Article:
City Political Structures, Social Disorganization and Crime: A Study of 940 U.S. Cities in 1981 and 1991

Thomas D. Stucky, University of Iowa

Numerous studies have explored variation in crime rates across cities. Existing studies of city-level crime rates often rely on social disorganization theory, explicitly or implicitly. However, local institutional political structures are virtually absent from both city-level studies of crime and social disorganization theory. Drawing on insights from political resource theory, I propose a city-level model of crime that combines elements of social disorganization theory with research on local institutional politics, and addresses the role of local political structures in crime. Political resource theory focuses on how welfare policies result from actors pursuing their interests, based on the resources available to them. By identifying important actors and resources, this study begins to develop a theory of how city institutional politics affects social disorganization and crime. Demographic, political, and crime data were collected for cities with populations 25,000 or greater in 1981 and 1991. OLS techniques are used to test hypotheses regarding the interaction of local institutional political structures, social disorganization, and crime. Results suggest that social disorganization continues to be an important predictor of crime. However, the effect of structural indicators of social disorganization on crime depends on local institutional political structures.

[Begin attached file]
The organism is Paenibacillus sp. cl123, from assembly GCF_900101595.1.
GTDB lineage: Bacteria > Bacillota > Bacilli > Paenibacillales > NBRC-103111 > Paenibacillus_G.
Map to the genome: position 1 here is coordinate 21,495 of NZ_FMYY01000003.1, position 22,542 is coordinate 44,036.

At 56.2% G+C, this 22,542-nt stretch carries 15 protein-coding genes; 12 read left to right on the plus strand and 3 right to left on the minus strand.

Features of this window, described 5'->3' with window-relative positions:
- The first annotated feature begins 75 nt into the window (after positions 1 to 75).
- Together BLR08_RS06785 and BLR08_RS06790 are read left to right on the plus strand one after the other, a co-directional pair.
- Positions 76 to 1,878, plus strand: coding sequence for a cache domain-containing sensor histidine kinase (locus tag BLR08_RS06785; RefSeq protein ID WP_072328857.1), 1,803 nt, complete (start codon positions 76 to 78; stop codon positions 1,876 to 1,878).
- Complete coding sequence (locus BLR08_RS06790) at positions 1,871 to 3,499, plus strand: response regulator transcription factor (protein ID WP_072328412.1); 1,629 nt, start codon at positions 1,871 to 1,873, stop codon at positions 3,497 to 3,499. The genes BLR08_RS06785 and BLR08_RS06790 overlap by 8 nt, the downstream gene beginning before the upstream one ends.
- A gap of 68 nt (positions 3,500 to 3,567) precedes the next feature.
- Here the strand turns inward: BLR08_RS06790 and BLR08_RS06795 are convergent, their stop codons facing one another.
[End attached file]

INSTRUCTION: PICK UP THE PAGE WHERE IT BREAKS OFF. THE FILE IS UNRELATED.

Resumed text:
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Updated 05/20/2006